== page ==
A search by Malaysian authorities of an area of the South China Sea, in which Chinese satellite pictures appeared to show floating debris, has yielded no further clues into the disappearance of a Malaysia Airlines Boeing 777-200 six days ago.
Transport minister Hishammuddin Hussein said in a press conference on 13 March that Malaysia had dispatched assets to search the area where the debris was spotted by Chinese satellites; however no signs of the aircraft were found.
China's state science administration had published three photographs of objects at a location some 120nm east of flight MH370's last known position.
Hishamuddin read from a statement from the Chinese embassy that said the release of the satellite images “was a mistake” and that the Chinese government had "neither authorised nor endorsed" their publication.
Along with Malaysia Airlines chief executive Ahmad Jauhari Yahya, Hishamuddin also denied reports that Rolls-Royce and Boeing had received ACARS messages relating to engine data for several hours after it disappeared from secondary surveillance radar over the South China Sea on 8 March.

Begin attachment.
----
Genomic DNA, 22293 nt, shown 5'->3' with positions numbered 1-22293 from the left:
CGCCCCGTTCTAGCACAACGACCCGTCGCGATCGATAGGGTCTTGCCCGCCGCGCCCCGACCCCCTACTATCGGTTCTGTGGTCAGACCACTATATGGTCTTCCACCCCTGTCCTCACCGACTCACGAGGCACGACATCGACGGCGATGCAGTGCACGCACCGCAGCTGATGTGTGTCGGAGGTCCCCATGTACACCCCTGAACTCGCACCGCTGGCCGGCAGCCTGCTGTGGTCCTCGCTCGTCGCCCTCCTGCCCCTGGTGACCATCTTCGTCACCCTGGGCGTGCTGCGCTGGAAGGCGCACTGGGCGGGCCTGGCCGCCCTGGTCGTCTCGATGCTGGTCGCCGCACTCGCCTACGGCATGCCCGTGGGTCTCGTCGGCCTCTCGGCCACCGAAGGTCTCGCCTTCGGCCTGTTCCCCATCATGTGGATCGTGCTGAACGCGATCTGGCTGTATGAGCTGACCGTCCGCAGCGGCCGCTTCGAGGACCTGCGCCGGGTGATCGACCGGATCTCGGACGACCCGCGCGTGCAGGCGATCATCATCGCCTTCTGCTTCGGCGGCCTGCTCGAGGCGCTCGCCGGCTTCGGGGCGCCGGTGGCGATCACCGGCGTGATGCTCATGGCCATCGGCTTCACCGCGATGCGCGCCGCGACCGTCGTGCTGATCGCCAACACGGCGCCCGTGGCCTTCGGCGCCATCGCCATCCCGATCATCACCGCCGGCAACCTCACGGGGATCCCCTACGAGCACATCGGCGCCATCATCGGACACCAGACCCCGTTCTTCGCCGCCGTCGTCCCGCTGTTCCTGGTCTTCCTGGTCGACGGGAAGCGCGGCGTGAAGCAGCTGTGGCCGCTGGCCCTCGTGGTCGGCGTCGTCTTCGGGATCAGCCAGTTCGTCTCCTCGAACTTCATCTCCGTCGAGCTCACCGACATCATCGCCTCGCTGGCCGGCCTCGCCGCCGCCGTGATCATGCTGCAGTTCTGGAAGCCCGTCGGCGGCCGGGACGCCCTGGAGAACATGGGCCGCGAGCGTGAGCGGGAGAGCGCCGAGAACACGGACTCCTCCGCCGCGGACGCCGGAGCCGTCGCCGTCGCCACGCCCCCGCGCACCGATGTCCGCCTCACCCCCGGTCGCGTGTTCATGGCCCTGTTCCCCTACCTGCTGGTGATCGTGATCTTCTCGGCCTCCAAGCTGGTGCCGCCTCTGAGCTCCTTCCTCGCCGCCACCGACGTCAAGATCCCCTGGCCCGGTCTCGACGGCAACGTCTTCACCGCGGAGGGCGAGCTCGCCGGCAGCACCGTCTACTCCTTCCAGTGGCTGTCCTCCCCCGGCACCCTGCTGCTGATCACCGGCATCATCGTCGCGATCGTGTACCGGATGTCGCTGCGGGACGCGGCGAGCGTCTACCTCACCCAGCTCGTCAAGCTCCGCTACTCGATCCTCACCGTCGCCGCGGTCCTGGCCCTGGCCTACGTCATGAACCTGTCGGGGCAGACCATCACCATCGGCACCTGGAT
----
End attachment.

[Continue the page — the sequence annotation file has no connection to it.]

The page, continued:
“As far as Rolls-Royce and Boeing are concerned, those reports are inaccurate,” Hishammudin said, adding that teams from both companies have been involved in the investigation.
“Based on our records, the last ACARS transmission was done a 01:07 local time [on 8 March],” Ahmad added. He also noted that the last transmission indicated that the aircraft was operating normally.
Hishammuddin labelled the situation as “unprecedented”, and added that Malaysia is sparing no expense or resources to pursue the various leads in the hope of locating signs of the missing aircraft.
There are now over 80 ships and aircraft from a number of countries involved in the air and sea search, which is taking place on both sides of the Malaysian peninsula after military radar data raised the possibility that the aircraft may have been attempting to turn back after it was lost to civil radar.
Flight MH370 from Kuala Lumpur to Beijing had been transporting 239 passengers and crew at the time of its disappearance.